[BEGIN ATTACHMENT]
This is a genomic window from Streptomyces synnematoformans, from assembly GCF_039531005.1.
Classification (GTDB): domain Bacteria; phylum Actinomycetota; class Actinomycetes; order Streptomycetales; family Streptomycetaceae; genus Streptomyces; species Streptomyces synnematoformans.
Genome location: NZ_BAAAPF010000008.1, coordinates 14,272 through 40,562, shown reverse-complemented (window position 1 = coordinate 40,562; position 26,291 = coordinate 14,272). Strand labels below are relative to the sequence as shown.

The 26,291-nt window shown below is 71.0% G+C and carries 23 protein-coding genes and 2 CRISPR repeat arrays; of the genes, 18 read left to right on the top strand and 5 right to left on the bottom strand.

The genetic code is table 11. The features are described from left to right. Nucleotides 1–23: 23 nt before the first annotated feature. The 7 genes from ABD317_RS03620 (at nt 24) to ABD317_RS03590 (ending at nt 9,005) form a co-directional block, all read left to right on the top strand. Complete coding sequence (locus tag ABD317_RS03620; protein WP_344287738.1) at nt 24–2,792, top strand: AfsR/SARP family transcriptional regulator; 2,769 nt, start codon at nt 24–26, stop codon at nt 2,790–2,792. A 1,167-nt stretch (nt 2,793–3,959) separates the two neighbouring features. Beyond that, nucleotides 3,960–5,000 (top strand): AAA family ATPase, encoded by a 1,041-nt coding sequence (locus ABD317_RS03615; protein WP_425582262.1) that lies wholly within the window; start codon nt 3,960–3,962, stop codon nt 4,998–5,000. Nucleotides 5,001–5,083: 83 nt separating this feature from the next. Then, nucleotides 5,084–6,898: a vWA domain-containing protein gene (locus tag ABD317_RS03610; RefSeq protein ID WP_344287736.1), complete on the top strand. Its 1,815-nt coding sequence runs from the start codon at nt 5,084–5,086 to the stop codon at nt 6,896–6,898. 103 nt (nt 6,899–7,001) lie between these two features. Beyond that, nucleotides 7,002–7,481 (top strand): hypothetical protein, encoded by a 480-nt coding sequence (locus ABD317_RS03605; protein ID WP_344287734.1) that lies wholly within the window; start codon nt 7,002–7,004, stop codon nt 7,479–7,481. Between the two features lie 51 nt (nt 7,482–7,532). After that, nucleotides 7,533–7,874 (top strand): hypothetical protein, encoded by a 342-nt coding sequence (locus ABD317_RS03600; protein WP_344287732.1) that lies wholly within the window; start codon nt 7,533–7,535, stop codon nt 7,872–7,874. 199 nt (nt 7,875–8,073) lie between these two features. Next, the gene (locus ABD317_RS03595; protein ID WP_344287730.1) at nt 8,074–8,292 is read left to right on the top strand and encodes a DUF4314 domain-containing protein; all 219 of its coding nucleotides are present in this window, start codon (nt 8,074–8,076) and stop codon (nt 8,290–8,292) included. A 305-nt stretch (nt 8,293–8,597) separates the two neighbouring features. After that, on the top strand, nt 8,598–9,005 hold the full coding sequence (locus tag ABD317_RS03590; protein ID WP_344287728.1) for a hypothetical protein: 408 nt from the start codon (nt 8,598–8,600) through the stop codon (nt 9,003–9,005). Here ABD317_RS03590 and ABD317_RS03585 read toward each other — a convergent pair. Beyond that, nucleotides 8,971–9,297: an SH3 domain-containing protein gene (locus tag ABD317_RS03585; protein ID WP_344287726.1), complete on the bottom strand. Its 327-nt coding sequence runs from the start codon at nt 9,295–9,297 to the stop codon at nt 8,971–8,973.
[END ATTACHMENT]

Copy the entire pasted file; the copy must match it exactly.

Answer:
This is a genomic window from Streptomyces synnematoformans, from assembly GCF_039531005.1.
Classification (GTDB): domain Bacteria; phylum Actinomycetota; class Actinomycetes; order Streptomycetales; family Streptomycetaceae; genus Streptomyces; species Streptomyces synnematoformans.
Genome location: NZ_BAAAPF010000008.1, coordinates 14,272 through 40,562, shown reverse-complemented (window position 1 = coordinate 40,562; position 26,291 = coordinate 14,272). Strand labels below are relative to the sequence as shown.

The 26,291-nt window shown below is 71.0% G+C and carries 23 protein-coding genes and 2 CRISPR repeat arrays; of the genes, 18 read left to right on the top strand and 5 right to left on the bottom strand.

The genetic code is table 11. The features are described from left to right. Nucleotides 1–23: 23 nt before the first annotated feature. The 7 genes from ABD317_RS03620 (at nt 24) to ABD317_RS03590 (ending at nt 9,005) form a co-directional block, all read left to right on the top strand. Complete coding sequence (locus tag ABD317_RS03620; protein WP_344287738.1) at nt 24–2,792, top strand: AfsR/SARP family transcriptional regulator; 2,769 nt, start codon at nt 24–26, stop codon at nt 2,790–2,792. A 1,167-nt stretch (nt 2,793–3,959) separates the two neighbouring features. Beyond that, nucleotides 3,960–5,000 (top strand): AAA family ATPase, encoded by a 1,041-nt coding sequence (locus ABD317_RS03615; protein WP_425582262.1) that lies wholly within the window; start codon nt 3,960–3,962, stop codon nt 4,998–5,000. Nucleotides 5,001–5,083: 83 nt separating this feature from the next. Then, nucleotides 5,084–6,898: a vWA domain-containing protein gene (locus tag ABD317_RS03610; RefSeq protein ID WP_344287736.1), complete on the top strand. Its 1,815-nt coding sequence runs from the start codon at nt 5,084–5,086 to the stop codon at nt 6,896–6,898. 103 nt (nt 6,899–7,001) lie between these two features. Beyond that, nucleotides 7,002–7,481 (top strand): hypothetical protein, encoded by a 480-nt coding sequence (locus ABD317_RS03605; protein ID WP_344287734.1) that lies wholly within the window; start codon nt 7,002–7,004, stop codon nt 7,479–7,481. Between the two features lie 51 nt (nt 7,482–7,532). After that, nucleotides 7,533–7,874 (top strand): hypothetical protein, encoded by a 342-nt coding sequence (locus ABD317_RS03600; protein WP_344287732.1) that lies wholly within the window; start codon nt 7,533–7,535, stop codon nt 7,872–7,874. 199 nt (nt 7,875–8,073) lie between these two features. Next, the gene (locus ABD317_RS03595; protein ID WP_344287730.1) at nt 8,074–8,292 is read left to right on the top strand and encodes a DUF4314 domain-containing protein; all 219 of its coding nucleotides are present in this window, start codon (nt 8,074–8,076) and stop codon (nt 8,290–8,292) included. A 305-nt stretch (nt 8,293–8,597) separates the two neighbouring features. After that, on the top strand, nt 8,598–9,005 hold the full coding sequence (locus tag ABD317_RS03590; protein ID WP_344287728.1) for a hypothetical protein: 408 nt from the start codon (nt 8,598–8,600) through the stop codon (nt 9,003–9,005). Here ABD317_RS03590 and ABD317_RS03585 read toward each other — a convergent pair. Beyond that, nucleotides 8,971–9,297: an SH3 domain-containing protein gene (locus tag ABD317_RS03585; protein ID WP_344287726.1), complete on the bottom strand. Its 327-nt coding sequence runs from the start codon at nt 9,295–9,297 to the stop codon at nt 8,971–8,973.